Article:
Mickey Levy: If you look at Europe in recent decades, economic performance has been disappointing. Since the EMU was established, the euro-zone growth has averaged nearly a percentage point below the United States. And it doesn't seem like the establishment of the EMU or the euro has had any significant effect on overall economic performance. It seems to me the underperformance is a direct function of misguided fiscal and regulatory policies. The ECB has pursued a consistent and successful low-inflation monetary policy. But when you look at the excessive government spending, taxes, regulations that reduce labor supply and reduce the implementation of capital spending, therein lies the problem.
“The stability pact provides the wrong incentives. It forces countries to focus attention on the short run rather on the long run.”

Fiscal policy reform is constrained and distorted by the Stability and Growth Pact, particularly its deficit to GDP limitation. It limits counter-cyclical fiscal policy and tax reform. It has led to budget gimmickry and it has not addressed the major problems of government spending and taxes. I strongly believe the deficit to GDP ratio is an inadequate, limited and potentially misleading representation of fiscal responsibility. For example, the deficit to GDP ratio in Germany is pretty close to that in the United States. But in Germany, government spending exceeds 50 percent of GDP. In the United States, it's about 33 to 35 percent.

To really address the problems of Europe, the pact needs to focus on government spending and taxes as well as budgets. Firstly, I would put limits on the ratios of government spending to GDP and of taxes to GDP. But I would phase them in over time. And to the extent that taxes are cut before spending, I would relax temporarily the deficit to GDP ratio. That would make policy makers focus on the real issues that are inhibiting economic growth.

What’s more, the figures on national debt and cash-flow deficits don't capture the unfunded liability of the pensions. The long-run projections are very unfavorable. But with regard to the issue of debt, and deficits, you have to ask the question, well, what are you deficit spending for?

Hervé Carré: I'd like to respond to Mickey’s point. We were aware of the crude character of the three percent deficit to GDP ratio when we adopted it. And the level of debt is clearly the major problem in terms of sustainability. On pension reform, I fully agree. The Commission for four years has been recommending to member states that they take necessary measures to change the present system. But here again it's a political problem. Government spending is also a hot potato. All the ministers from the Scandinavian countries will tell you that they don't want to decrease the level of taxation, because their voters want to keep the social safety net. So it’s easier when you're an economist, than when you are a politician.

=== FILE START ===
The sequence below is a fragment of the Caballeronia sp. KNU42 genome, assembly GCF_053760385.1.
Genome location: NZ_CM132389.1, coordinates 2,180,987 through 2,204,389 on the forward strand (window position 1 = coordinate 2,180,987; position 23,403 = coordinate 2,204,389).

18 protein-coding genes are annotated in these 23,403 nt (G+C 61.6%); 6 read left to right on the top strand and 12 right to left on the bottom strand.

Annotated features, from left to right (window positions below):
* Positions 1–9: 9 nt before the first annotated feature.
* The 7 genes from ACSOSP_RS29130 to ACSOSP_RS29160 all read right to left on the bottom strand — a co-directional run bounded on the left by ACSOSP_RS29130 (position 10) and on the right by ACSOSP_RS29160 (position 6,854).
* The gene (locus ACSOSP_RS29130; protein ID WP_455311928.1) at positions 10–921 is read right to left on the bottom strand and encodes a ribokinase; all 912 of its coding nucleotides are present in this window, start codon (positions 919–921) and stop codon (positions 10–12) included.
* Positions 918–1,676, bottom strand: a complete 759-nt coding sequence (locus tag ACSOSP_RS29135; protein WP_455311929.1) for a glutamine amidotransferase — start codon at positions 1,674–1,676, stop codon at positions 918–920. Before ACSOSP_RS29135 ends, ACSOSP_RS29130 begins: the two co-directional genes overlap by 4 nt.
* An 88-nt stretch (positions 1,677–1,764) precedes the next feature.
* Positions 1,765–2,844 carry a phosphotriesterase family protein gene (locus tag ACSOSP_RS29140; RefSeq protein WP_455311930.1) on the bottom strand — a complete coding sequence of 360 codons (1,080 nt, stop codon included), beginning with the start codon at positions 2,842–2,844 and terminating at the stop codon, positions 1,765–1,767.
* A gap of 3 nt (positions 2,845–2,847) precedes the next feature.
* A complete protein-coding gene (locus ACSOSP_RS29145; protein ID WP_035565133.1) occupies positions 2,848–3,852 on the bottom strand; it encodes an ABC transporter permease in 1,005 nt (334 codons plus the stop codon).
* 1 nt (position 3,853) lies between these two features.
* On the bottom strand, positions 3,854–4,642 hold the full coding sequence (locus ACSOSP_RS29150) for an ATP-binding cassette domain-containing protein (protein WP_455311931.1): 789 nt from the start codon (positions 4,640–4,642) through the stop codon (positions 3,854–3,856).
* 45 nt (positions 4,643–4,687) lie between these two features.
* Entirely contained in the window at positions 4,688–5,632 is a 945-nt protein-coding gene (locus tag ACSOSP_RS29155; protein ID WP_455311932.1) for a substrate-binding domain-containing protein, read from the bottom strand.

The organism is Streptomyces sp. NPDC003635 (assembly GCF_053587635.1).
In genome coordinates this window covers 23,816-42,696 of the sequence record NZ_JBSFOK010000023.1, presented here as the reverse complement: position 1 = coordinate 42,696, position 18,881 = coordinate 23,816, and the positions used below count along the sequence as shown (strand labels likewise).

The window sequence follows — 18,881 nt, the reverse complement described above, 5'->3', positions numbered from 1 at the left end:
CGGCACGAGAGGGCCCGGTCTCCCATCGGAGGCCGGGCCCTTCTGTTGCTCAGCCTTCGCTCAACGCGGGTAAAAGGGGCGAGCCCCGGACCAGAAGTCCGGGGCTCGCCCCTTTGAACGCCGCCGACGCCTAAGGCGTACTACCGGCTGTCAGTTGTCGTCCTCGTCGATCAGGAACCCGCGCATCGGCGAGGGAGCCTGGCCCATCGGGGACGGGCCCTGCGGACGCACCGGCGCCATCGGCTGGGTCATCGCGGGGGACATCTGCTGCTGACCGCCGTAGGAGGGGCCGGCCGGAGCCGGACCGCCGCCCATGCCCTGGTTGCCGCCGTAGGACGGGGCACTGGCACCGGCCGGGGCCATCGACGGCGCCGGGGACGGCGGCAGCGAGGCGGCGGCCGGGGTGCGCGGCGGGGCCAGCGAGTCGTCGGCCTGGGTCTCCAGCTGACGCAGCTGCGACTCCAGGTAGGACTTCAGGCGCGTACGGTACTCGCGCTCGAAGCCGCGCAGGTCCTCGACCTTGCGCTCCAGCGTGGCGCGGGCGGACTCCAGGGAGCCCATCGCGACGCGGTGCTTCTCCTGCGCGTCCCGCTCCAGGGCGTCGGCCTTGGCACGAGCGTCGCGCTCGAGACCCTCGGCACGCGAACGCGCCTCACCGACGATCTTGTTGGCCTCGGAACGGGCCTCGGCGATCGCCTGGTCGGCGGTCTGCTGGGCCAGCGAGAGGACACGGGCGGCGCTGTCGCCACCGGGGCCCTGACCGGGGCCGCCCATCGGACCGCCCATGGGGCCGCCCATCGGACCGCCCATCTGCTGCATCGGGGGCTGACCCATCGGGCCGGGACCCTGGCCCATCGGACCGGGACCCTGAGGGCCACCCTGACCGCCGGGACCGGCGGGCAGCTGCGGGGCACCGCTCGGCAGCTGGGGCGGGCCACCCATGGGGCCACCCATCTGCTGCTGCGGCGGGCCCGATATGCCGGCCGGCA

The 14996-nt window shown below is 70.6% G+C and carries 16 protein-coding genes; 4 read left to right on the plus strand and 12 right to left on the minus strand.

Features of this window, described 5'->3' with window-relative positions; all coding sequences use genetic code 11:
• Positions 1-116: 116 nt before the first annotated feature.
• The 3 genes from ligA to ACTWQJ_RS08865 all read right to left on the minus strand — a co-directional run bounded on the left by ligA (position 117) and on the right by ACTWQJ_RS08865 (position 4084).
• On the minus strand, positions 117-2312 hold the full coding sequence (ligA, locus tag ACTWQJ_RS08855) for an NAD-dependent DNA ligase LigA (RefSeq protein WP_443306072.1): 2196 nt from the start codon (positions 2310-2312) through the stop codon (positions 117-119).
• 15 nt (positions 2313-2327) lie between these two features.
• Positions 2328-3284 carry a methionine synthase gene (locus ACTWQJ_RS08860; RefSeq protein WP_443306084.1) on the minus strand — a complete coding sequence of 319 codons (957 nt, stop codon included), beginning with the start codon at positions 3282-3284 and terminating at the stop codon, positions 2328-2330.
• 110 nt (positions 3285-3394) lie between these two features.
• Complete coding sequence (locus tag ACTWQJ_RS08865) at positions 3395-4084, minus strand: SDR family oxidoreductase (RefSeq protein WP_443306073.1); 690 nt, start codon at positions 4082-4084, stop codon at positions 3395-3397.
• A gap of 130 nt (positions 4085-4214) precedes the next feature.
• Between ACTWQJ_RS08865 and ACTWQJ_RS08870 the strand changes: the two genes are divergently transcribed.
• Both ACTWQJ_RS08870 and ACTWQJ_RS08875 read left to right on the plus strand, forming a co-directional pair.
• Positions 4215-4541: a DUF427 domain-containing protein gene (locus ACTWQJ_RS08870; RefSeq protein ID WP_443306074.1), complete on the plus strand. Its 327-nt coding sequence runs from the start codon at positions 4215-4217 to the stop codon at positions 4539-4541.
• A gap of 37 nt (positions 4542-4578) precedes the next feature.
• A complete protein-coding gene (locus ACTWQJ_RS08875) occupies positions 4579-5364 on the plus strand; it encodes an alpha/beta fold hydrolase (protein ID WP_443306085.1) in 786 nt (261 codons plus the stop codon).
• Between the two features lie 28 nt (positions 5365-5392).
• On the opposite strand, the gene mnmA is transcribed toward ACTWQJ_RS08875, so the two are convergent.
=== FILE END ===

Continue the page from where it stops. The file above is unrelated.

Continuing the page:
Tom Cooley: I think all this discussion is kind of missing the boat a bit. It seems to me that the real compelling problem of Europe is that their productivity growth is so much lower than the U.S. And I think the answer lies in structural reforms that will remove the conditions that inhibit Europeans from taking risks and engaging in the kind of innovative activities that drive productivity growth elsewhere in the world.

Francesco Giavazzi: On productivity, one has to be very careful, because the level of productivity per hour worked is higher in most European countries. The productivity per person is lower because as suggested before, the amount of hours worked in Europe are 30 percent below hours worked in the U.S.

Sir Nigel Wicks, Former Member of the EU Committee of “Wise Men” on European Securities Regulation, Former Principal Private Secretary to Prime Minister Margaret Thatcher, and keynote speaker at the dinner following the EMU panel, speaking with Dean Cooley and Hervé Carré.

Mickey Levy: Well, the statement about productivity I think is well stated. I think the problem in Europe is you've seen this sharp decline in aggregate hours worked per employee. And that's in part endogenously determined by misguided policies. I understand the difficulties in implementing my proposal about the ration of deficits to GDP. But if you think about targeting deficits as a percentage of GDP, it's just as silly. Go back to U.S. history in the 1970s. There was abysmal productivity and very high unit labor costs, and double digit inflation and interest rates. The fiscal and monetary policy makers lacked credibility. The highest marginal tax rates were 70 percent. And the forecast of potential growth was less than two percent – less than what potential growth now is forecast for Europe. It took a fairly radical change in tax rates to generate positive economic results and higher standards of living. And so I'm not just pointing to Europe and saying you need a straitjacket, but you need incentives to enact pro-growth changes.

Hervé Carré: For the Commission, the choice of taxation level and choice of spending to GDP ratio, is a political choice. It's the expression of a choice of society. It cannot be taken by bureaucrats. That's all. No taxation without representation.

Audience question: I’m an economic consultant. As I recall there is one success story within the European Union, and that's the Netherlands. They had a debt to GDP ratio which was more or less around 100 percent. And they managed to lower it very, very significantly.

Hervé Carré: Right. At the time of the Mastricht negotiation, the ratio to GDP in the Netherlands was close to 90. Now it's below 60 percent. But I think the best example of a very quick reduction of debt to GDP was Ireland.

Georges de Ménil: Can the Irish miracle be a model for Europe, for the Continent?

Mickey Levy: Ireland is a great story. They certainly didn't need any limitations. But their growth, their economic performance was so bad, what did they do? They lead with tax cuts and a constraint on government and they created an environment that put incentives in place. What if one of the ascension nations recommends sharp tax cuts? And then that nation becomes a very attractive destination for capital and jobs, even though they violate every deficit to GDP concern in Europe? What happens then?

Georges de Ménil: Well, with that open and challenging provocative question, let me thank the panelists.